Make sure you don't have to pay tax on your office Christmas party!

29 November 2018

Christmas is coming, the goose is at its max, but what's your obligation for NI and tax?

Apologies 🙂

If you're an employer providing a staff Christmas party or an annual function for your employees, you have certain National Insurance and reporting obligations. In this article, we look at how to make sure you comply this festive season and help you banish tax worries along with the ghost of Christmas past.

The office Christmas party has its clichés - co-worker clinches in the stationery cupboard and inappropriate use of the office photocopier - and some staff may even consider they're entitled to party on corporate expenses this festive season. But actually, work parties are a great way to demonstrate appreciation and can play a large part in the retention of staff. This is particularly important for staff who may work in the background, behind the scenes.

From an employee's perspective, a Christmas party is a thank you for their hard work and dedication throughout the year, and a way to raise motivation for the coming year. It's a morale boost that can unite disparate workforces and strengthen teams. If you choose not to host a seasonal event, or mark it in some way for your employees, you could end up being cast as Ebenezer in your very own Christmas Carol.

Reporting for tax to HMRC

What you need to report and pay in terms of tax and NI depends on a number of parameters.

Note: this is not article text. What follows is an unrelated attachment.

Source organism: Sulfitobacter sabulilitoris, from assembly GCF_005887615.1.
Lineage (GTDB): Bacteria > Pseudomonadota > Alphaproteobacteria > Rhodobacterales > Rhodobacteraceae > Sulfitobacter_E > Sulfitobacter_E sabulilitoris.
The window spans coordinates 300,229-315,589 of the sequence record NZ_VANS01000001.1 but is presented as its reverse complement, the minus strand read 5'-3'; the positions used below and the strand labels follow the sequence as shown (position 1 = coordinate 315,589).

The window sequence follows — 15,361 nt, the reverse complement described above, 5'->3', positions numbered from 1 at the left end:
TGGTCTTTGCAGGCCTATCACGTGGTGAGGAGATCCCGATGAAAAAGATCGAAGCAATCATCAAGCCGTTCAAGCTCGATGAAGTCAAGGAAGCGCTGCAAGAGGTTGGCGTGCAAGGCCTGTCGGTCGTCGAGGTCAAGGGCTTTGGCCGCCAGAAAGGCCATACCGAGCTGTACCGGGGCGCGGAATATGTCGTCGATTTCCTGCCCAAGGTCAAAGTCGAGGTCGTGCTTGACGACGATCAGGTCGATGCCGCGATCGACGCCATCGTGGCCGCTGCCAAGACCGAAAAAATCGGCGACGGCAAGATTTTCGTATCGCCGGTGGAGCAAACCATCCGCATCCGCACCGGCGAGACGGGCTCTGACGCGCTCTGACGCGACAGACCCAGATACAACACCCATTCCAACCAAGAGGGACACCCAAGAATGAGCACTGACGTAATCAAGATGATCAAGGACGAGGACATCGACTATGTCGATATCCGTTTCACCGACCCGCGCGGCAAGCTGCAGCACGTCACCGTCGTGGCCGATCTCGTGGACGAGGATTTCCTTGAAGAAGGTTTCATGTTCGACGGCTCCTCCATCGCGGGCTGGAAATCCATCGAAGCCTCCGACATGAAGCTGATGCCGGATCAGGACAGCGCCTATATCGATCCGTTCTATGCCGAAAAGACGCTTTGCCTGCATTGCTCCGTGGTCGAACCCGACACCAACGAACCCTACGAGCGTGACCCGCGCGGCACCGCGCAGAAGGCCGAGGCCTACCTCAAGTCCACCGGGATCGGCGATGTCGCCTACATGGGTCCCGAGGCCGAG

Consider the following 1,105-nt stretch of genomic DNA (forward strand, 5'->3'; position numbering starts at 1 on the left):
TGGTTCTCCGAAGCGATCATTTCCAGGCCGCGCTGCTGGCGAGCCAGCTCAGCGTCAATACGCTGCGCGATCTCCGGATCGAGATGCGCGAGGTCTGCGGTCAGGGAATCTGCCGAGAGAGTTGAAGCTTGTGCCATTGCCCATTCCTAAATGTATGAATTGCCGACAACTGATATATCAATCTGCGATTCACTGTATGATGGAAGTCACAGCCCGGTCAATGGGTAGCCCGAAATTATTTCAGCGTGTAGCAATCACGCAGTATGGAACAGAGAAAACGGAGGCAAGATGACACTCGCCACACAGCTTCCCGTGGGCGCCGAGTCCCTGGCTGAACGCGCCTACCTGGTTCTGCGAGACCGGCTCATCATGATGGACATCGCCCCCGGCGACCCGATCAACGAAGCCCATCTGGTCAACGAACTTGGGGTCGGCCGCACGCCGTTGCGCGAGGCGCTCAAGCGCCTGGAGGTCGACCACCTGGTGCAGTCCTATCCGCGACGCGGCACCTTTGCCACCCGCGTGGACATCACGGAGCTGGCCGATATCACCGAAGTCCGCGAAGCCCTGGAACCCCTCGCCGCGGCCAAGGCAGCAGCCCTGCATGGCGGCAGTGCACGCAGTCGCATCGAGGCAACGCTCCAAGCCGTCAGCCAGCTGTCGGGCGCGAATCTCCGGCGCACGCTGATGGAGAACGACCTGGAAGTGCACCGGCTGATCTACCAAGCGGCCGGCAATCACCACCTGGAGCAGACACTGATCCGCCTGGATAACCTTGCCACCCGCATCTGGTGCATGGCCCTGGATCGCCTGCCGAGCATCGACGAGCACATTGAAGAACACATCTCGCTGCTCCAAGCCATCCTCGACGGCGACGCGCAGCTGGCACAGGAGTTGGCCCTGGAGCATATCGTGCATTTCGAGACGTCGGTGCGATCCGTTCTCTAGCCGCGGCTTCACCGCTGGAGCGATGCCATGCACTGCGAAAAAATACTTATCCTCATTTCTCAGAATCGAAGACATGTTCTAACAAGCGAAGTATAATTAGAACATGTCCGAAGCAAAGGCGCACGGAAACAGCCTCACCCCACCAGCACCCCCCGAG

• Is it an annual event open to all of your employees?
  • Will it cost more than ÂŁ150 per person?
  • Is it the only event you've held in the tax year?
  • Is your employee a director?
  • How much do they earn?
  • Is it part of a salary sacrifice arrangement?
  • The general meaning of “annual” in the context of HMRC's rules is that it is something that happens once a year on a recurring basis. The cost per head includes VAT and transport and/or overnight accommodation costs, if these are provided to enable employees to attend.

A bit of a minefield -- but's to get it right and there should be no tax to pay.

You might not have to report anything to HM Revenue and Customs (HMRC) or pay tax and National Insurance, if the party or social function meets certain exemptions based on accessibility, cost per head and other factors.

You can find out more information about the rules here.

If reporting on your festive party is chipping away at your Christmas cheer, don't worry - get in touch with us today and we'll wrap it up for you in no time at all.

Now that's a Christmas present we'd all love to receive!

Happy Christmas from everybody at Kendall Richardson

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